Unsurprisingly for something that tries to appeal to everyone, Windows 8 is dreadful. Its completely new, tile based interface may work well on tablets and smartphones – though given Microsoft has sold less than a million of its Surface tablets (compared to 19.5 million iPads) it is difficult to make valid comparisons. But it has flummoxed traditional PC users who have to learn a completely new interface that seems very much focused on consumer needs, with fast links to music and videos, rather than business requirements. No wonder that companies are putting off PC purchases in the current climate – why splash out on something that will require a lot of training when Windows 7 works perfectly well.
The talk is now of a redesign for Windows 8, but my concern is how it has got to this stage. Microsoft has never really had a company-wide culture of innovation – from the original Windows it has tended to improve upon what is out there and deliver it well. Yes, it has areas of innovative research (the Cambridge office responsible for the Kinect for example), but (business) people buy Microsoft because it is the safe option.
Instead of following that path this time, it has thrown out everything that has come before and decided to re-invent the user interface. Not just on one device, but across three – PCs, tablets and smartphones. Neither Apple nor Android have attempted that, because there are significant differences between small screen size mobile devices and PCs/laptops. Given that lots of people (including myself) still moan about the changes made in the last version of Microsoft Office, this has resulted in perplexed users and falling sales.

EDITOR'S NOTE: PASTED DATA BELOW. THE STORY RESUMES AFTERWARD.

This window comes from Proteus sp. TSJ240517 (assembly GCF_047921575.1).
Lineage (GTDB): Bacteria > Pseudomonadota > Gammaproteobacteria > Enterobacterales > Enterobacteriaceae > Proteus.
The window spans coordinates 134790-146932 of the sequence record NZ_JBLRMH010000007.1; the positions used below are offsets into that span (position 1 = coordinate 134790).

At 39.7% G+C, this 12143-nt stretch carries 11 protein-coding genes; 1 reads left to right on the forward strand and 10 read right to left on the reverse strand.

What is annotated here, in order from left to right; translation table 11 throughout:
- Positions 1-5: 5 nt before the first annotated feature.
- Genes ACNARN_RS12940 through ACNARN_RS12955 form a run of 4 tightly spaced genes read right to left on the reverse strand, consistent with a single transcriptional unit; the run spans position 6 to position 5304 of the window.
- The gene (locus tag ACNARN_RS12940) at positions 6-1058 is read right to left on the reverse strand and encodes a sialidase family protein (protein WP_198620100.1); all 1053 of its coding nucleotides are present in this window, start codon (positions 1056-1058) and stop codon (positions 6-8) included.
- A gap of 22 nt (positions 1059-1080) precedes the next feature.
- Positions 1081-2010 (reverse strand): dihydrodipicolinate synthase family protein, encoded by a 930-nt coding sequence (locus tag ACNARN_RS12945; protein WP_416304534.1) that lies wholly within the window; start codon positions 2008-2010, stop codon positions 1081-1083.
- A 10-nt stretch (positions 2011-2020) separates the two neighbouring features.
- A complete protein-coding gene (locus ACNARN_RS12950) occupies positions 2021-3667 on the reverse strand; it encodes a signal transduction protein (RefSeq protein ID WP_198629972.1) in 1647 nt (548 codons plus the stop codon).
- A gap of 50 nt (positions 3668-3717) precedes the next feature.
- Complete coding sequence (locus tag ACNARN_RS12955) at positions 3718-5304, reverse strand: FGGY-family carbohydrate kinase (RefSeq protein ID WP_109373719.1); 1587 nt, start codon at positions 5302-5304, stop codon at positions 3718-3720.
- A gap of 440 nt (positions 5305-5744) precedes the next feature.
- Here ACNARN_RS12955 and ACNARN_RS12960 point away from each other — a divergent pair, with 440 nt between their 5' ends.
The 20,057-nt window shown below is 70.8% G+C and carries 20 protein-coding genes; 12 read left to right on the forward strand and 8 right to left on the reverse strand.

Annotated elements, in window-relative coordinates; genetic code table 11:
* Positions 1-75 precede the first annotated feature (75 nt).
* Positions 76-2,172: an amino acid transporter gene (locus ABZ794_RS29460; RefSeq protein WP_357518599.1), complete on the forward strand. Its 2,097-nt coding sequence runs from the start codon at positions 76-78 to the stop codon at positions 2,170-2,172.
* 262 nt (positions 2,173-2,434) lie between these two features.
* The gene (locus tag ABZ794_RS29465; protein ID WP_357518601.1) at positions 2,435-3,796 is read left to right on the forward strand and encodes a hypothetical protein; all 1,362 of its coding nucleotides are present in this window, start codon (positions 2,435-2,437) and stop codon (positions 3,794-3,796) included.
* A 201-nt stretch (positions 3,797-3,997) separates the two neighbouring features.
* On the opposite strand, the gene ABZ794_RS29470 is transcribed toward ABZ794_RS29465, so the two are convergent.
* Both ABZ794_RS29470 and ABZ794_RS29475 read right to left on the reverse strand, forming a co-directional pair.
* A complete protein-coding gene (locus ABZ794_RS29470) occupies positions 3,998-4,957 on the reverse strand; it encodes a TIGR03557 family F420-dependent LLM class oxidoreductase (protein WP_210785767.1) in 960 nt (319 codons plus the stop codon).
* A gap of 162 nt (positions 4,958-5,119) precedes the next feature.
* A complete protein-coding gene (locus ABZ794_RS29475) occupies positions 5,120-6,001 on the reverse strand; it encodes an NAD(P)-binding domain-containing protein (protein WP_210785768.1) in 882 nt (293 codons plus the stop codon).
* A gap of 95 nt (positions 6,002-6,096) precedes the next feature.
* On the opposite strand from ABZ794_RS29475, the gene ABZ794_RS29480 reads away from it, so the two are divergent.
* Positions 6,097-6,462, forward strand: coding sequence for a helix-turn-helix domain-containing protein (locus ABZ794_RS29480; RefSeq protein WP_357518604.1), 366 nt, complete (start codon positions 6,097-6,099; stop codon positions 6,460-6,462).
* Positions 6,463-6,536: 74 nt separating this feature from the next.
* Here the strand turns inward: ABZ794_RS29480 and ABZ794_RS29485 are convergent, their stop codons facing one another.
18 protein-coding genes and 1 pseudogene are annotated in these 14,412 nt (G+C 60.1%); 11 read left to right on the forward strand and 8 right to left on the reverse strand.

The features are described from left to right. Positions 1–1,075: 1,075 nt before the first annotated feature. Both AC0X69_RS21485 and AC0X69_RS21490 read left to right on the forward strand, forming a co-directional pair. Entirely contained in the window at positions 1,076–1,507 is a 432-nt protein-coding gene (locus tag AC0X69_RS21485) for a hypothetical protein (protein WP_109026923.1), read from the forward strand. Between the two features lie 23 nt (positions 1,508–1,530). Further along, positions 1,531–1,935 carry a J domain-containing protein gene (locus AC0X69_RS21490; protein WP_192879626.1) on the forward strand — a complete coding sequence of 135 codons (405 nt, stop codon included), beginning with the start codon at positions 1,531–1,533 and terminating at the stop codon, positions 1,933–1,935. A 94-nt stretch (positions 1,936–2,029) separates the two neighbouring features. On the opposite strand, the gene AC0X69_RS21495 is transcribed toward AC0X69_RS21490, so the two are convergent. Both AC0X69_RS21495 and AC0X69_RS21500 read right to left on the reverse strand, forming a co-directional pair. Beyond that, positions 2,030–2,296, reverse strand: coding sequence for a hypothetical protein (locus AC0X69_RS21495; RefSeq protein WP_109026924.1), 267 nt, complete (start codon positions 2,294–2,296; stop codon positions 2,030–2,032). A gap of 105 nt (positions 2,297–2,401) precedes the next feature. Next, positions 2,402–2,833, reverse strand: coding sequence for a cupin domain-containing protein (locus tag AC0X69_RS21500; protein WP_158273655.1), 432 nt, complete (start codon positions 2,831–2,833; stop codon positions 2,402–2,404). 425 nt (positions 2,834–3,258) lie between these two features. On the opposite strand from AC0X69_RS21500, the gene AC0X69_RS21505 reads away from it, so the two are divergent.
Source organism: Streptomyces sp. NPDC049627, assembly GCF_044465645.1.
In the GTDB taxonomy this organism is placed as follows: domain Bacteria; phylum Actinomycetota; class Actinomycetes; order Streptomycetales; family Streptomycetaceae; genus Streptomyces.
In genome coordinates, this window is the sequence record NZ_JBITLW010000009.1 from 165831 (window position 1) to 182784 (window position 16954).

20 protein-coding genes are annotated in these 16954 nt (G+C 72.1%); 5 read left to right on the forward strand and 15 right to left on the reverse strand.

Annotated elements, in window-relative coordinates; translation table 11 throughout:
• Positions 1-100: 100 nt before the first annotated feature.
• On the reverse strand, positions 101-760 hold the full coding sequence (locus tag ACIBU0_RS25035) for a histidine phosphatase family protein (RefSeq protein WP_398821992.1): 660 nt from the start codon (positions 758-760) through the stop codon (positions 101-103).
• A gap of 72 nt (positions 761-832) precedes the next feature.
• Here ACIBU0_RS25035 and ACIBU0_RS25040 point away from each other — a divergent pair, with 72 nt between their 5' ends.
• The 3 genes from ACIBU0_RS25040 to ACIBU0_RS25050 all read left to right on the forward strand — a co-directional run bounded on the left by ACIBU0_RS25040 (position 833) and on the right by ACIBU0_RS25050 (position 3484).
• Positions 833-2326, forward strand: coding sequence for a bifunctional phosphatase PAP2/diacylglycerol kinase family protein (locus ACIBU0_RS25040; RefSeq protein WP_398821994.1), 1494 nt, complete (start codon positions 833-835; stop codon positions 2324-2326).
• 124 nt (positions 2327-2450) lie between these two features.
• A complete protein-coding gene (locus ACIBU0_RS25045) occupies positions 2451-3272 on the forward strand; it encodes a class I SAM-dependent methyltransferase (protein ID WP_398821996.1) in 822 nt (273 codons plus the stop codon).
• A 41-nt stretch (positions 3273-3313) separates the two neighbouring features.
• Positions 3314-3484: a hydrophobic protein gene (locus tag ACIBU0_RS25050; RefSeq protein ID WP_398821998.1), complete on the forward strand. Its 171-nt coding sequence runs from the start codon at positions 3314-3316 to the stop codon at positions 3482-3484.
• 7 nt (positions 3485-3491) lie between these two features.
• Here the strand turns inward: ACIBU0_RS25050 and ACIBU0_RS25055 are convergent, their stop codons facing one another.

Microsoft can still fix Windows 8, but what it really needs to address are the issues that led to its development direction. People (and their devices) aren’t ready for a universal operating system and the fall in PC sales mean that Microsoft isn’t in the position of power it occupied five years ago. No-one seemed to realise that, hence trying to force feed the PC market with a completely new concept that seemed doomed from the start. Everyone wants to be Apple the stylish innovator, but Microsoft needs to take step back and come to terms with its role as the boring bloke in the suit that makes things tick. After all, there’s nothing worse than Bill Gates trying to look cool…………